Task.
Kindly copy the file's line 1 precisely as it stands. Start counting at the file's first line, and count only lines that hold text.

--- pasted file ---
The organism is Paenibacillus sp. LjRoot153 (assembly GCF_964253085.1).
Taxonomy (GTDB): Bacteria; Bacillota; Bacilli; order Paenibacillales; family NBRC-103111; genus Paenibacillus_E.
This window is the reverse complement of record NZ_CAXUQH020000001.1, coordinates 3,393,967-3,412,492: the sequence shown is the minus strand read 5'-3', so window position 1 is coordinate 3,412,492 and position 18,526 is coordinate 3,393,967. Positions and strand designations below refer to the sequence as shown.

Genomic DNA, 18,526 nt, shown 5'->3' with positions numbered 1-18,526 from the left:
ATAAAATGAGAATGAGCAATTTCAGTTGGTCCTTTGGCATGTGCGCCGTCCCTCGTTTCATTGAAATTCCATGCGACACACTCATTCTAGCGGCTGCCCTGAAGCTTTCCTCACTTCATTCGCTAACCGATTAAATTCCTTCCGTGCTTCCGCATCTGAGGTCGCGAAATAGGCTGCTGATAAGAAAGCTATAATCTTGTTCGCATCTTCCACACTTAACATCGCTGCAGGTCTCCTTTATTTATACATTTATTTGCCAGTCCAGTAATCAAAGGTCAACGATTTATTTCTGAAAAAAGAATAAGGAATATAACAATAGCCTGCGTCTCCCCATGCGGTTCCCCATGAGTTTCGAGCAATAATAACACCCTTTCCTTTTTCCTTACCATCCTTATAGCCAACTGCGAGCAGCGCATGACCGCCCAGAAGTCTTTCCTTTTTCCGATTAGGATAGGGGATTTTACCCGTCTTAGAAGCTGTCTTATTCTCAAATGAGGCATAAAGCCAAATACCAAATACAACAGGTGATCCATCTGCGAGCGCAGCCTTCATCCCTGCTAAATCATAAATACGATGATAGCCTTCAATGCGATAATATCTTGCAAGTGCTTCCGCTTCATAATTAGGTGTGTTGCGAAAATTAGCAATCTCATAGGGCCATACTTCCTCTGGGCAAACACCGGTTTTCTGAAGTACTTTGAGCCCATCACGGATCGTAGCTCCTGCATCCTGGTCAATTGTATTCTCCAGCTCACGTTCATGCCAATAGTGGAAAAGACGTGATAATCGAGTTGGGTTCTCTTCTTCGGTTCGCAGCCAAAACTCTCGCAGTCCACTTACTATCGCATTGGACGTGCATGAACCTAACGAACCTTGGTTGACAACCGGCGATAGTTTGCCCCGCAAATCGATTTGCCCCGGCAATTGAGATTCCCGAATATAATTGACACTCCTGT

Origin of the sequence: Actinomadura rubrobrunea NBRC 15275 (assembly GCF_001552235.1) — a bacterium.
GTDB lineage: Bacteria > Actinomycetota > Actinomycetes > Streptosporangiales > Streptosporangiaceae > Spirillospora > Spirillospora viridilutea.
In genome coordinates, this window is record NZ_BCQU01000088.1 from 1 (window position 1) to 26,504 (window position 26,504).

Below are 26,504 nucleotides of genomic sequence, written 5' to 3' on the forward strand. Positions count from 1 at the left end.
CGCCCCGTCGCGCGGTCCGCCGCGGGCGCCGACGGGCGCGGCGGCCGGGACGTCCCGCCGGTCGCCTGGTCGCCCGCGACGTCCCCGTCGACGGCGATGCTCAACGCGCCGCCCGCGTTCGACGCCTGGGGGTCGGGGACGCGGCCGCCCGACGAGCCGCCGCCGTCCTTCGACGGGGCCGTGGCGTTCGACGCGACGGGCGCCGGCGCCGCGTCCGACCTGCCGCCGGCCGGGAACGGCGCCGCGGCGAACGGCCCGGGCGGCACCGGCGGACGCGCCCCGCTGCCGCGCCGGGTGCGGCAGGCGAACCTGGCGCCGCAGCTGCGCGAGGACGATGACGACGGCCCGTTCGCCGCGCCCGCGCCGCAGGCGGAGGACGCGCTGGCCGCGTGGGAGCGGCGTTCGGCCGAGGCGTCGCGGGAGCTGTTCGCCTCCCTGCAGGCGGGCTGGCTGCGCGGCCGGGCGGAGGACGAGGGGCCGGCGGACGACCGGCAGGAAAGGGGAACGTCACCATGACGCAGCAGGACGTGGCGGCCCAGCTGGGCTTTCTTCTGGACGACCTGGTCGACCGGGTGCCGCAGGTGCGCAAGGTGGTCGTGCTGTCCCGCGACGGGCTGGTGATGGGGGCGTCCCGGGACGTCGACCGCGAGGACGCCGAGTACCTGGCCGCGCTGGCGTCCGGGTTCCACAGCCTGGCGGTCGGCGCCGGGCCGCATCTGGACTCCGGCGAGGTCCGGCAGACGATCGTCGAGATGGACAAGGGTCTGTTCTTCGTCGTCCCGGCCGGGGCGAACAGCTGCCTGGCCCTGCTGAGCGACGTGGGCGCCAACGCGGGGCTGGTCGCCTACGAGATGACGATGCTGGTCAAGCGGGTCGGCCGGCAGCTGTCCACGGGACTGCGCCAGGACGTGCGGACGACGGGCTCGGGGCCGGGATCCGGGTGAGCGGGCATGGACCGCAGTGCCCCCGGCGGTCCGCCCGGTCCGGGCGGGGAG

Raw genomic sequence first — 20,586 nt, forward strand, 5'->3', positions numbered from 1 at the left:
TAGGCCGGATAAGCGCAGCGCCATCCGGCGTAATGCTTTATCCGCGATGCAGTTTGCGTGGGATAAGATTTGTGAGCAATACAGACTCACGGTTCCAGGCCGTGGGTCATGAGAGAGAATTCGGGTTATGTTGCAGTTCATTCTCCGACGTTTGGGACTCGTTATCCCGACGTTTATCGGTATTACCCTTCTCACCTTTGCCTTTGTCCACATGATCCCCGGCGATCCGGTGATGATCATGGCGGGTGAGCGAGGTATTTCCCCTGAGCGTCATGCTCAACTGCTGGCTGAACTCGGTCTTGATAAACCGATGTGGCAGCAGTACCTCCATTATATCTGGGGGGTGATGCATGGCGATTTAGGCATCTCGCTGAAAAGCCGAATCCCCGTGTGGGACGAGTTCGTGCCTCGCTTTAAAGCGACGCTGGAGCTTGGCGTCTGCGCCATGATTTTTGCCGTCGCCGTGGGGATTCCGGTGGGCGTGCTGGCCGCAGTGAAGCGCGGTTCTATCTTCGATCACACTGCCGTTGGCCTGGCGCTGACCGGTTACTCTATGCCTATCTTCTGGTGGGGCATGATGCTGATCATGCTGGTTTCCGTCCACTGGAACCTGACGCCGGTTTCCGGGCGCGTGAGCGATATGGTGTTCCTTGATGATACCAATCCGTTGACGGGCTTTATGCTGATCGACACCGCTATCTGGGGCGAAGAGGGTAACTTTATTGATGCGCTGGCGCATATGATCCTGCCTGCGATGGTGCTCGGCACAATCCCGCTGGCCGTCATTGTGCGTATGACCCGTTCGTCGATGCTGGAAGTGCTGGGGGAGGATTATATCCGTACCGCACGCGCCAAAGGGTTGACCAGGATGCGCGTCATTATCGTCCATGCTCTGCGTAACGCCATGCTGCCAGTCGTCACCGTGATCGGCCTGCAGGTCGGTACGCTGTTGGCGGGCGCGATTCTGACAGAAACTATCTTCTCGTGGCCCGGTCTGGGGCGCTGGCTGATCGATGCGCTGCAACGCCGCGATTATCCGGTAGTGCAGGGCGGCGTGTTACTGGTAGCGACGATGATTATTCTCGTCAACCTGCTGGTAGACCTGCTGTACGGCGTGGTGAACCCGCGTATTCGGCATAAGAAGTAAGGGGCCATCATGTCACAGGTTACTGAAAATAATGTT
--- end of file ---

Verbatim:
The organism is Paenibacillus sp. LjRoot153 (assembly GCF_964253085.1).